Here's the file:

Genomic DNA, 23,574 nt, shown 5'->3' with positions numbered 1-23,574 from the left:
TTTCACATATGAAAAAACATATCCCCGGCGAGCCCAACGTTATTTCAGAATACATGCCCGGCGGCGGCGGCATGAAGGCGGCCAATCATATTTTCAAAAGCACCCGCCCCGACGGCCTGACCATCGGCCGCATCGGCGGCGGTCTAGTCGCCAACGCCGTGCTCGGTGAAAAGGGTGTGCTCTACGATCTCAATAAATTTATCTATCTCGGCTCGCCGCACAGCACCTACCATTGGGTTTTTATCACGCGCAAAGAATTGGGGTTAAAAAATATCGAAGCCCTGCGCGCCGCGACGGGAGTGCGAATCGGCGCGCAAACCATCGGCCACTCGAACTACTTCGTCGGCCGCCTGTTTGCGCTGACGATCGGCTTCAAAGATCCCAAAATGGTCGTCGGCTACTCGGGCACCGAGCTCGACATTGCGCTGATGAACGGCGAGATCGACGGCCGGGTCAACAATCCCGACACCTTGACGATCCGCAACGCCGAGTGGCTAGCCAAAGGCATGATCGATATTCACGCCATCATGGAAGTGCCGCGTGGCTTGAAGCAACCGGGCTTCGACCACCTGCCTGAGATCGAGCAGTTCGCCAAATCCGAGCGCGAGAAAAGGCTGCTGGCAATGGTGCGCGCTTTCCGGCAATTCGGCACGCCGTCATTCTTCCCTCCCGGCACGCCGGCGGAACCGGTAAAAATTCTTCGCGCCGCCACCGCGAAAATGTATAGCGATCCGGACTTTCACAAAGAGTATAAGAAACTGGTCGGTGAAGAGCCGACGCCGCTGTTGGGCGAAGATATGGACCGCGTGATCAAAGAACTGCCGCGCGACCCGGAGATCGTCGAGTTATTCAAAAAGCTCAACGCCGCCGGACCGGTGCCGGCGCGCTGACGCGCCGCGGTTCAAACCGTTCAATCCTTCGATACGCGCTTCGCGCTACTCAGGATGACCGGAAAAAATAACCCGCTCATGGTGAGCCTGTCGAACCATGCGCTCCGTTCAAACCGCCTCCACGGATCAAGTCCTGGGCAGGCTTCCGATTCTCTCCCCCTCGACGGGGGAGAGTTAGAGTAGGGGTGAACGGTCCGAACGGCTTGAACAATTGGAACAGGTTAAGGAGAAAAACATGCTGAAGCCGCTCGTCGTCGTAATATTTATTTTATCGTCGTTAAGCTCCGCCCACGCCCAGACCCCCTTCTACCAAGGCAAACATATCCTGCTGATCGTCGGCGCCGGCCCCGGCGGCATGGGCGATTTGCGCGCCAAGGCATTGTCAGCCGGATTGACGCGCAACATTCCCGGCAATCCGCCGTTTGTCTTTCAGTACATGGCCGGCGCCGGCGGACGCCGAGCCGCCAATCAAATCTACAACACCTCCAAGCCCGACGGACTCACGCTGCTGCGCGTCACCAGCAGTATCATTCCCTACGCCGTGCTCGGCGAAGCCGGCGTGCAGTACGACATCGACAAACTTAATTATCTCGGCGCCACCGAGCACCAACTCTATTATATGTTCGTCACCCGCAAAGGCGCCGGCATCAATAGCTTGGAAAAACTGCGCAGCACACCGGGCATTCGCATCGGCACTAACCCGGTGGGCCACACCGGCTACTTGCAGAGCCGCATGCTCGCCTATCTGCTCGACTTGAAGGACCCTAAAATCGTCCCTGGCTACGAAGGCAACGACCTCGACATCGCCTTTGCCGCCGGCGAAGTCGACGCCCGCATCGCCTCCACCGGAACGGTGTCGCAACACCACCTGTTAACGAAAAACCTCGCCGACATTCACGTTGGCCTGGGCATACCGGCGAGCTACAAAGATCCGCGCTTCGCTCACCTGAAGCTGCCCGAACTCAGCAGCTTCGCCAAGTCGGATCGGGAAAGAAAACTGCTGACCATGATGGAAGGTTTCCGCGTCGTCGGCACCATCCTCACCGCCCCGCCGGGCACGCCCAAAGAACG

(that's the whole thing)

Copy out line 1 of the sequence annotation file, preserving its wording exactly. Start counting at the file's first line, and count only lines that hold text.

Genomic DNA, 23,574 nt, shown 5'->3' with positions numbered 1-23,574 from the left: